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George
Freeman MP is the newly elected Member of Parliament for Mid Norfolk, a member
of the Fresh Start Group and Co-Founder of the 2020Conservatives.  Follow George on Twitter.

Last Friday’s
historic Commons vote in which the Conservative Party in Parliament voted in
favour of an EU Referendum Bill edges us closer to putting into law the Prime
Minister’s groundbreaking commitment to the strategy of "Renegotiation +
Referendum".  The signal to Europe
is clear: the UK is getting serious about using the threat of ‘Brexit’ to
negotiate an alternative and radically reformed Europe, which we will then let
the British people decide on in an In-Out Referendum.

The
emptiness of the Labour benches told their own story: the Conservatives are the
only party committed to engaging seriously in leading the reform of Europe, and
letting the people decide. Ed
Milliband’s weakness on this is palpable. Whilst David Cameron leads, Red Ed is
busy shoring up the support of his trade union backers.

Domestically,
Friday’s vote tees up another key reason to vote Conservative at the next
Election: give us the mandate to see through the renegotiation and deliver that
Referendum. But for that to be credible, and to avoid the predictable charge
from UKIP next spring that we have simply 'kicked the Referendum into the long
grass', we need to explain why we need the next four years to negotiate the New
Europe we want to see and have a realistic and substantial alternative to
present to the British public in 2017.

To do that, and to shoot UKIP’s fox, we
need to begin, now, actively building a pan-European alliance for reform and
the first stages of renegotiation. We stand very little chance of negotiating
if it us against the rest.  We need an
alliance of nations signed up to a common platform of reform.  If the Coalition Agreement prevents the Prime
Minister and Foreign Secretary from actively leading renegotiation today, why
don't we appoint a senior Conservative Prime Ministerial Envoy, with the
respect of business and the City, to reach out to the Chancellories of Europe
and convene the London Convention on Reform so we can show the British people
it is us who are serious about renegotiation?

Globalisation
and the perfect storm of banking, debt and Eurozone crises are fundamentally
changing the dynamics of the EU.  We are
at a turning point. The European project’s seemingly unstoppable momentum of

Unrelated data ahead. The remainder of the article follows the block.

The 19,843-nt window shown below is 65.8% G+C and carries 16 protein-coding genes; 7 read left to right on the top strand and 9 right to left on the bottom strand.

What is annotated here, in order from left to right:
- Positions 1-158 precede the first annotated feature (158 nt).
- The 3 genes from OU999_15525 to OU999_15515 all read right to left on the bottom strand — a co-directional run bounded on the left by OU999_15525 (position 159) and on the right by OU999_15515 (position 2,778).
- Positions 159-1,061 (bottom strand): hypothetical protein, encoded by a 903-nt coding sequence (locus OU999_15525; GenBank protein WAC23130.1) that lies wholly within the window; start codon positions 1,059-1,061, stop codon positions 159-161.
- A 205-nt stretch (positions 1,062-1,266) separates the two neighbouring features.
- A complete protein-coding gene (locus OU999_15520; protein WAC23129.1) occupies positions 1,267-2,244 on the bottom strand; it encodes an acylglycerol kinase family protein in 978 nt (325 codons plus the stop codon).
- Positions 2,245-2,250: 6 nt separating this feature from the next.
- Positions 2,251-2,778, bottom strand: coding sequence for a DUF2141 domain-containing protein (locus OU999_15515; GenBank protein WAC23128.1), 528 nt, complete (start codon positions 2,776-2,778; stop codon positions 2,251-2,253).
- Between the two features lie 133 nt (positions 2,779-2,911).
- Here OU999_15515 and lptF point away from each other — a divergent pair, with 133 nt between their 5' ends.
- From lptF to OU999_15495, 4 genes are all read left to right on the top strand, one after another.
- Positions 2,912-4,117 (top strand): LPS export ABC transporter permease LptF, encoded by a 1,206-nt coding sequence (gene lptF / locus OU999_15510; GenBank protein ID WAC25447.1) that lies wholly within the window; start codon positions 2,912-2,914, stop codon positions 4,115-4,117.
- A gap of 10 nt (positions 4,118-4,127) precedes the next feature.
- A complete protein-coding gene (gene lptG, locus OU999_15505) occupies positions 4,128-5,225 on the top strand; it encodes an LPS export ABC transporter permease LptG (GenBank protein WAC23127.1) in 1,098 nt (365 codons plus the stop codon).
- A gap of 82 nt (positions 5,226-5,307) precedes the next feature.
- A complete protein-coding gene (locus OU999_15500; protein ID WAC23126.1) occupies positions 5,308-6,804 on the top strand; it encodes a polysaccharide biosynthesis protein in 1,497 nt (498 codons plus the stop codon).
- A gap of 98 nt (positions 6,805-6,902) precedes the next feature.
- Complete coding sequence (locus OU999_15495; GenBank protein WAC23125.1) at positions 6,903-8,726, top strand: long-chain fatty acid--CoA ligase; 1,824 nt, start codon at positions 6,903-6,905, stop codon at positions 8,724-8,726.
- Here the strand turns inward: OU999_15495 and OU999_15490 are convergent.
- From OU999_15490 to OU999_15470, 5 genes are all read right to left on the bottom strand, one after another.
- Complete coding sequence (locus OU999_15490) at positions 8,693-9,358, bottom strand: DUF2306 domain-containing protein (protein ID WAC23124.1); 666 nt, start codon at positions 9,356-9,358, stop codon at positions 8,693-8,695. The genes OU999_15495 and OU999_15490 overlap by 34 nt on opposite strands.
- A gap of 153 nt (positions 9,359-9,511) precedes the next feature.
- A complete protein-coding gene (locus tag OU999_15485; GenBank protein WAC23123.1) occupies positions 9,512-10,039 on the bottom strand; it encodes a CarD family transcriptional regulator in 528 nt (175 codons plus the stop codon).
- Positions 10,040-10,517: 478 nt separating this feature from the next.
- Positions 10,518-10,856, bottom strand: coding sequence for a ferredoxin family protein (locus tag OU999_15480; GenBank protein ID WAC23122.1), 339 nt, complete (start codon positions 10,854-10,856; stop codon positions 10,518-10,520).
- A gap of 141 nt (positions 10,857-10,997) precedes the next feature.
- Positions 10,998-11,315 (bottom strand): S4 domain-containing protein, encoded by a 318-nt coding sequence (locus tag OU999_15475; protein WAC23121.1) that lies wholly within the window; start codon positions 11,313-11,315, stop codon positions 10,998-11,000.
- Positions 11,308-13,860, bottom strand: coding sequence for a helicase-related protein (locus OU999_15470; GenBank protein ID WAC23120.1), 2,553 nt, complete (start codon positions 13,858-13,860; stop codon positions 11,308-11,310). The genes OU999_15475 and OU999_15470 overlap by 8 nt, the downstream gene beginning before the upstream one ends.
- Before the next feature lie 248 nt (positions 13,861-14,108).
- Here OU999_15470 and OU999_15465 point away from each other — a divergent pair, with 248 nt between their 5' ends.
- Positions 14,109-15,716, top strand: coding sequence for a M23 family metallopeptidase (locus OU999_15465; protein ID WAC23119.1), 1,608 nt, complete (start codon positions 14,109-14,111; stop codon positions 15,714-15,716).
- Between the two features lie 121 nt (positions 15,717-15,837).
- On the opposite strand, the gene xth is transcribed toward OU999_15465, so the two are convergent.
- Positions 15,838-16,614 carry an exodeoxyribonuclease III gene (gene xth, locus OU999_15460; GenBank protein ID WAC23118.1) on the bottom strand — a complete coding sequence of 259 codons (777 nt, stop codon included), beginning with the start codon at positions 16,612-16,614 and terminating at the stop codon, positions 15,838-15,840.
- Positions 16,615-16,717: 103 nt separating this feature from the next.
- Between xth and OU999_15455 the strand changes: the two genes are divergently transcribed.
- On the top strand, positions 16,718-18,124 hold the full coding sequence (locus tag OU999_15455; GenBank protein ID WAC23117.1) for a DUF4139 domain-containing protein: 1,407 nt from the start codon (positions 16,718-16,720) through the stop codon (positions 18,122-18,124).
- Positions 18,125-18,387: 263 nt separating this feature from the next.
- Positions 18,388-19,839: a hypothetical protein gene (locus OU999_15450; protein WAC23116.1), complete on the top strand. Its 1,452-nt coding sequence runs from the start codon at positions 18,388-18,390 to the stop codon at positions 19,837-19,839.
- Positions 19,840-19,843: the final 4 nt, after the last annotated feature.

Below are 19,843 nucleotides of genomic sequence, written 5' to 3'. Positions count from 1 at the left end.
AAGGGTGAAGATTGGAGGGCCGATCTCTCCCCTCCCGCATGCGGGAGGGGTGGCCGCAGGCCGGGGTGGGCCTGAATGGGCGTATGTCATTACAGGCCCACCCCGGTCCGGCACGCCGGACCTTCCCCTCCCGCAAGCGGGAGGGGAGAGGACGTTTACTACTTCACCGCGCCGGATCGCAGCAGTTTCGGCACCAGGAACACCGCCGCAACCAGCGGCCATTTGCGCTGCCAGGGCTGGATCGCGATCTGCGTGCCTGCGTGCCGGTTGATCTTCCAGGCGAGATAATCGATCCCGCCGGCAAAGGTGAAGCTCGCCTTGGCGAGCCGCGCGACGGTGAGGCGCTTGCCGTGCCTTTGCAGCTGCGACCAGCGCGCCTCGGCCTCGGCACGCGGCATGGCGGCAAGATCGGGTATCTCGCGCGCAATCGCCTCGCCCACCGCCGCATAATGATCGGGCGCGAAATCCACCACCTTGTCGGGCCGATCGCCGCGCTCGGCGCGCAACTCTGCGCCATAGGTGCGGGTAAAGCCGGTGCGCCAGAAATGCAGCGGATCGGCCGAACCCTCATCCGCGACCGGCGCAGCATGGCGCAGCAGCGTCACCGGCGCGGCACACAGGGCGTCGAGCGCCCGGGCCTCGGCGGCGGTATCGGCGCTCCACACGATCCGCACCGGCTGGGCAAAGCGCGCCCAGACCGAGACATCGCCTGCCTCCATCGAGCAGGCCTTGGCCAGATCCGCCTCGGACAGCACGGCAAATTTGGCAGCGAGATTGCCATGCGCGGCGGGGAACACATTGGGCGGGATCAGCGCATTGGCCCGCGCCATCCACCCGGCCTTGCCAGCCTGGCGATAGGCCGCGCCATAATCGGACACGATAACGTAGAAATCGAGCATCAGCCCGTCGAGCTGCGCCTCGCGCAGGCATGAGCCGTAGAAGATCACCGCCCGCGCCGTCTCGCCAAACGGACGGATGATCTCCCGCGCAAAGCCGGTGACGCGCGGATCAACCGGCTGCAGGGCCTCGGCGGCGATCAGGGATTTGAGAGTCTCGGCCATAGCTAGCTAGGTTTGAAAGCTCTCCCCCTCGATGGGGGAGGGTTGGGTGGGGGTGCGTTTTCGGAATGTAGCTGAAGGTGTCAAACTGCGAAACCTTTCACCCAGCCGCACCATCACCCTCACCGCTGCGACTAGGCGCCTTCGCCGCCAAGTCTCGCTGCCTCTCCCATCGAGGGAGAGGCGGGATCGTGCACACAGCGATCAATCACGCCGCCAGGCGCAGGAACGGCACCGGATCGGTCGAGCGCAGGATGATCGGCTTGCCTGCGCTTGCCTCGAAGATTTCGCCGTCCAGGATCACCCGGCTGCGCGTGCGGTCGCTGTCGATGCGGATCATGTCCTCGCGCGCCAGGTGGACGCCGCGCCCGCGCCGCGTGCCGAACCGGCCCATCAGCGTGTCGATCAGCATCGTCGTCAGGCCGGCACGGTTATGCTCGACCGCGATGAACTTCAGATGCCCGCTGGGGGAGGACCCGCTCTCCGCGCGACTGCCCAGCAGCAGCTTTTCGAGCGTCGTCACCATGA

ever-closer political and economic union towards a single currency and
ultimately a political state – which has fuelled the disillusionment of a
British electorate which voted only for a Common Market – has to change.


The
scale of the crisis facing the UK as an ageing Western democracy – a structural
crisis in the public finances driven by a demographic time bomb, rising
healthcare and state pension costs,  and
a top heavy and uncompetitive public sector – applies equally across most of
Western Europe.  

The
solution – a more competitive and entrepreneurial economy, and a rebalance of
trade with the fastest growing ‘BRIC+11’ – applies to Europe every bit as to
us.  To do it we need a European
Commission much less inward-looking in pursuit of ever deeper integration and
much more outward-looking in pursuit of global trade deals.

This
is the fundamental reality which the Prime Minister’s ground-breaking Bloomberg speech
recognised and rightly insisted creates a huge opportunity for Europe, and
Britain. We cannot afford to be sucked unwillingly into an ever less competitive
political union.  We are committed to the
reform process and to finding a model which properly respects and accommodates
the needs both of the Eurozone nations to federate, and the needs of those of
us outside it – but within Europe – to trade within the EU without having to
give up our sovereignty. 

This
is a historic moment and opportunity which the Prime Minister has rightly
seized with his speech which has electrified the Chancellories of Europe. It is
an opportunity we need to grasp by showing – now – that we are pro-actively and
positively leading the European reform debate and building the alliances around
a shared shopping list of reforms which a bloc of nations could agree on and
negotiate. Without progress on that, we risk allowing our opponents to
mis-represent the Bloomberg speech as a
tactical ‘kick into the long grass’ to buy some time, and allow UKIP to make
hay at next spring’s Euro elections and ratchet up the pressure for an